AUSTIN, Texas — My Black Networks, LLC announced today a new portal site — The MyBlack(TM) Urban Vertical — with a core mission to address the fragmented state of data that is culturally relevant to its target markets. My Black Networks (MBN) defines itself as an ecosystem of informational web sites targeting unique segments of the African, African-American and Caribbean communities or the African Diaspora. MBN seeks to fill a service gap while expanding networks and empowering communities.

My Black Networks, LLCCurrently, social media and networks that target blacks tend to focus primarily on casual topics such as entertainment, dating, celebrity news and gossip. And, while MBN recognizes this market is satisfying a consumer demand, they have chosen to respond to other niche markets that are somewhat ignored by mainstream media and are seeking online resources consistent with more serious pursuits such as: business, finance and health.

The first phase of the launch includes unique web sites for 20 cities with large African-American populations. Each site includes the MyBlack(TM) brand and offers relevant national and local news; a black-owned business directory; small business resource center; a wealth-building section; an events section; and special interest areas for lifestyle, health and romance. Each city’s site is accessible from the portal and is also connected to a shared social networking platform.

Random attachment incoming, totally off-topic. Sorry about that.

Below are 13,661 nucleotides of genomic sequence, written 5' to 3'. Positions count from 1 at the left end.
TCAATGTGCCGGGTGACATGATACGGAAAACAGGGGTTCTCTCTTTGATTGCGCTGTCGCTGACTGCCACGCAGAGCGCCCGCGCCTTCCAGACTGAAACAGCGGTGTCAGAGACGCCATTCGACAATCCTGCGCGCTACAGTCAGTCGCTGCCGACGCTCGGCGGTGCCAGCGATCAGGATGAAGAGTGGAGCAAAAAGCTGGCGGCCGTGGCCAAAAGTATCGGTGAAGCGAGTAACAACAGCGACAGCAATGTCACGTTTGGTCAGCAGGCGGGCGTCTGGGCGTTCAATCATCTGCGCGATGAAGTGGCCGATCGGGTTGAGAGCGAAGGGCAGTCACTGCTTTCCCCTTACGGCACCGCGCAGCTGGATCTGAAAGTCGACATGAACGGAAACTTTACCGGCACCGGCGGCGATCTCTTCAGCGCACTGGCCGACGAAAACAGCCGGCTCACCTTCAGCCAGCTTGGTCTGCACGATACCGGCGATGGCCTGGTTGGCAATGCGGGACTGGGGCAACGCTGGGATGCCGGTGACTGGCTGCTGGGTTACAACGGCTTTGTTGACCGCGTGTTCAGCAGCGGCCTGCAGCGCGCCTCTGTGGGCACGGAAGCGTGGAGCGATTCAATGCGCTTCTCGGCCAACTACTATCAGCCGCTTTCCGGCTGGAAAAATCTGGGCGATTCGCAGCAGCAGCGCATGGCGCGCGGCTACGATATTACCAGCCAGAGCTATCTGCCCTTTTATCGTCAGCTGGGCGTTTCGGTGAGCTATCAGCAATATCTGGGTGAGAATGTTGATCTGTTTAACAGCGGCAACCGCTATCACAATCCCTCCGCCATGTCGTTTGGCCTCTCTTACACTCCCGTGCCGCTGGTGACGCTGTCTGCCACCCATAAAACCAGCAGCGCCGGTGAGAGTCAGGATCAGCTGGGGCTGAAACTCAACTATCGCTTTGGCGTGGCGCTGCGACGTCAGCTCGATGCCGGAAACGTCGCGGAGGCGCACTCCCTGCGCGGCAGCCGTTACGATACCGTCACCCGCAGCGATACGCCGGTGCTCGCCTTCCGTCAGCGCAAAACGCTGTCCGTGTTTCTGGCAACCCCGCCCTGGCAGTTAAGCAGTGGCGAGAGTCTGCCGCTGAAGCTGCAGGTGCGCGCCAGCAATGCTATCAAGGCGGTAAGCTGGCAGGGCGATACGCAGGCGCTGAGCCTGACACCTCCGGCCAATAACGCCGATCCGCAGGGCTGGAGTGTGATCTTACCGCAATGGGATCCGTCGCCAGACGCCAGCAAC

Eventually, MBN plans to expand to include over 200 major cities around the globe from within the U.S., Africa, Brazil, Canada, the Caribbean, and Europe.

MBN’s primary objective is to facilitate targeted vertical search by employing vertical branding of relevant content. In the future, they hope to partner with a vertical search engine or to create their own.

When asked what MBN intends to do after reorganizing the Web, Elbert McQuiller, co-founder, shrugs and replies, “Watch the tail wag the dog.”

“Long tail” is a reference to a phrase coined by writer Chris Anderson in his October 2004 article in Wired Magazine. The hotly-debated premise of Anderson’s article is that the Internet has lowered the cost of distribution to the point that it now makes sense for merchants to address the demand of niche groups for more tailored goods and services.

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[tags]My Black Networks LLC[/tags]